In 2006, at the height of the fierce battle with Hizbullah over the southern Lebanese town of Bint Jbail, Inon Tagner, then an infantryman in the Golani Brigade and barely 20 years old, faced an almost impossible dilemma, with potentially fatal consequences.
Through the sights of his rifle, Tagner thought he saw a Hizbullah terrorist strapping an explosives belt on an elderly woman, who then started walking toward where his platoon had taken cover; but he wasn’t sure.
Despite persistent calls from him and other soldiers for the woman to
halt, she kept approaching, and Tagner had to make a decision: Should he
open fire or not? After some rapid thinking, the decision was made to
hold off until the last possible moment.
When the woman came near enough to be identified with certainty as
carrying an explosives belt, the order was given to open fire, and she
was shot dead.
Upon inspection, it turned out Tagner’s platoon had made the right
decision. The dead woman – Tagner said he didn’t know if she has ever
been identified – did indeed have an explosives belt wrapped around her.
But it was a close call, and things could easily have turned out worse
had the soldiers not waited long enough – or, conversely, waited too
long to make a decision.
Tagner’s story illustrates the challenges IDF soldiers face on an
everyday basis in trying to balance their mission to protect Israel from
its enemies with respecting human rights. It is one of many that
StandWith- Us, a pro-Israel advocacy group, hopes will reach US
audiences during a speaking tour it has organized for several former IDF
soldiers this month, planned to take place at dozens of campuses,
synagogues and churches.
“Their itinerary is very packed, between three to four events a day,”
Maya Epstein, a coordinator for the organization, said on Wednesday.
Lior Prosor, 26, will be speaking alongside Tagner about his experiences
as an officer in an elite Paratroopers unit. Prosor says that he is
aware of the difficulties the task entails and knows Israel does not
have an immaculate record; but he says an entire army cannot be held to
unrealistic standards, and then judged in its entirety for the sins of
“I was a commanding officer in the Paratroopers Brigade, so all of my
soldiers were highly motivated and came from good backgrounds – but I’ve
heard some bad stories,” he said.
“During Cast Lead [in Gaza in January 2009], too, I heard about some things that shouldn’t have been done [by Israeli soldiers].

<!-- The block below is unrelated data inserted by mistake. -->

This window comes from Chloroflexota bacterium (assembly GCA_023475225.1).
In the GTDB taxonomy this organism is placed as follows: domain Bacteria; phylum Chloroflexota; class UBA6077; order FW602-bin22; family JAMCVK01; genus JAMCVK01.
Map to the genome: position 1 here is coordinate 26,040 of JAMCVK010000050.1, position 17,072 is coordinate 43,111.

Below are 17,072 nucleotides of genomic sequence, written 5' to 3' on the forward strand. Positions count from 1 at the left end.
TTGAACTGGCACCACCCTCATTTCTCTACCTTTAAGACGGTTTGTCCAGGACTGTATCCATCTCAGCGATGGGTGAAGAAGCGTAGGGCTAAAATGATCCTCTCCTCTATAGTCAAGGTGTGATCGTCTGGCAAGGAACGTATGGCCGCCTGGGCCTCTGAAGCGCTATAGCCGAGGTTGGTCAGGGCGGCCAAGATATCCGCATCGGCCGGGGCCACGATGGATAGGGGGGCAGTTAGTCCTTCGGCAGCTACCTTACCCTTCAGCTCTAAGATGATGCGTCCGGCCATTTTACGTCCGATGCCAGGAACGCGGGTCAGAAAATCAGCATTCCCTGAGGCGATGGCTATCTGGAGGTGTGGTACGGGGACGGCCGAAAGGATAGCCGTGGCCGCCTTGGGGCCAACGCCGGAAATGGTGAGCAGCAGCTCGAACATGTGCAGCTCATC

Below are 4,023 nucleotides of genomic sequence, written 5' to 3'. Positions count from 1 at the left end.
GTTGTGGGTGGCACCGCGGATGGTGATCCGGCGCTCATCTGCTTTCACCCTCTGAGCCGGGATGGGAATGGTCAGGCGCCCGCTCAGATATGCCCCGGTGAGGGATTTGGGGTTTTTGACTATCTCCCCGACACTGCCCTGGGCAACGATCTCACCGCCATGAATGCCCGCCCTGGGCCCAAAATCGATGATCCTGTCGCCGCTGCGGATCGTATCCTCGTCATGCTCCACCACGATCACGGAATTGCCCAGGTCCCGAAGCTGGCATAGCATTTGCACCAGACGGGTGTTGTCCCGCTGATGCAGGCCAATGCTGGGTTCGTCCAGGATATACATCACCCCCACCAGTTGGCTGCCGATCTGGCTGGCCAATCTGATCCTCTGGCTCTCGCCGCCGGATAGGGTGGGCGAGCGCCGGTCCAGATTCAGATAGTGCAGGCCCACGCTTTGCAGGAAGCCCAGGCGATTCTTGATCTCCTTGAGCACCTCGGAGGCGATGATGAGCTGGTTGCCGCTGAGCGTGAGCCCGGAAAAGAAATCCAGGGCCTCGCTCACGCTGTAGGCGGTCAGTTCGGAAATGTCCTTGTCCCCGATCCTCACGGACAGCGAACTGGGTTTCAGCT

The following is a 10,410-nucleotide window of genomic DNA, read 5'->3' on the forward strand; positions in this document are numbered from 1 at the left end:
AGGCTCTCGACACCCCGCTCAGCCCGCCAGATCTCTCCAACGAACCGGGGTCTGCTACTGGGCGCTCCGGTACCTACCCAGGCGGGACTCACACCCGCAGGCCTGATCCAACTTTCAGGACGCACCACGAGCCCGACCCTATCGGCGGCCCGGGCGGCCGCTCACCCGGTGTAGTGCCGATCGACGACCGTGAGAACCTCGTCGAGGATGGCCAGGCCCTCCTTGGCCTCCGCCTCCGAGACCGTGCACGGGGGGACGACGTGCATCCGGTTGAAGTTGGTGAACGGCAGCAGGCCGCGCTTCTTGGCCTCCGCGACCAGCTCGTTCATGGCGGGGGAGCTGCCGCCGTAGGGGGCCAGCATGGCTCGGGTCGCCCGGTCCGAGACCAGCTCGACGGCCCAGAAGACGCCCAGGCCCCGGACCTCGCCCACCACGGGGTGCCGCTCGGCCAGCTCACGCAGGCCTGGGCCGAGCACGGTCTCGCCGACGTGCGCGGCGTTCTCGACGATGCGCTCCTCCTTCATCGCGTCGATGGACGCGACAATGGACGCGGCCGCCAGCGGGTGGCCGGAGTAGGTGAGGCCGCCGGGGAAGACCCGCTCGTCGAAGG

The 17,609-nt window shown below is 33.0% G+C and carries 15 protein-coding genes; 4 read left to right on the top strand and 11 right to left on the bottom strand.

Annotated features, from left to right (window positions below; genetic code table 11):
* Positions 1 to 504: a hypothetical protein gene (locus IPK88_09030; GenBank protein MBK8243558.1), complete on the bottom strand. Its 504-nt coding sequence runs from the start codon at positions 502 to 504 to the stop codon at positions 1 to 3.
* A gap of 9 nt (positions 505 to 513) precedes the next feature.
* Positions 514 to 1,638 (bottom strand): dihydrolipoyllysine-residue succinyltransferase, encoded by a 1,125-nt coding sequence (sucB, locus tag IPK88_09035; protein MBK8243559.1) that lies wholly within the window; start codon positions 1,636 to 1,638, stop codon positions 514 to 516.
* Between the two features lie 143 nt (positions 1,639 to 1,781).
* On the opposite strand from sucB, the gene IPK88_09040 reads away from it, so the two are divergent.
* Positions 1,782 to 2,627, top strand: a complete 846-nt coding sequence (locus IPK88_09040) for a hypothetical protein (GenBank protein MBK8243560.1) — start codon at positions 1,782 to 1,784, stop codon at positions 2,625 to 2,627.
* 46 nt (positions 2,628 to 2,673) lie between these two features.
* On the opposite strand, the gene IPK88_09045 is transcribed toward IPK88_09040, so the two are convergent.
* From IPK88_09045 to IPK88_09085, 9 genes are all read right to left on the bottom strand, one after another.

But to take pinpoint incidents and project them onto an entire army? I don’t think that’s fair.”
Aside from these military issues, some of Israel’s other policies are also highly controversial within Israeli society itself.
For instance, many Israelis believe the West Bank settlements are a
major obstacle to peace. Asked how he will respond to criticism of
Israel’s presence in the area when even in Israel there is significant
opposition to it, Prosor said he would emphasize that most Israelis are
in favor of a two-state solution involving a territorial compromise, and
that “there’s talk of land exchanges.
“To put it simply, there’s a process going on since ’93, and today an
overwhelming majority in Israel supports a two-state solution. Nobody
wants to control the Palestinians, but time and again we see we’re not
given a choice.
“I was in Gaza before the disengagement and I was there afterwards. I
can tell you things have gotten a lot worse since we left,” Prosor said.
Tagner and Prosor are currently touring the US East Coast, while two
other teams will be speaking on the West Coast and in the Midwest. One
of the groups will even pay a visit to the University of California,
Irvine, a school whose Muslim student union has been banned for
disrupting pro-Israel lectures.
“We don’t want [our groups] to be preaching to the choir,” Epstein said.
“We want them to give information to the audiences that will give a
more balanced picture of what the Israel Defense Force does, and why its
mission is important.”
Epstein said information on the tour’s itinerary can be found at
www.soldiersspeakout.com and that those interested in knowing more are
invited to send an e-mail to [email protected]
She added that the tour’s six participants were selected by StandWithUs
because of their experiences in the army, their personalities, and their
ability to communicate in English.
Prosor speaks English well as a result of a three-year spell living in
London, where he attended the Jews Free School. Tagner’s English,
however, wasn’t as good, Prosor said. But he quickly added that it
“While Inon’s English is not fantastic, it is not his native tongue but
his personal story that is the main thing here, and it’s much more
powerful than any linguistic skills,” he said.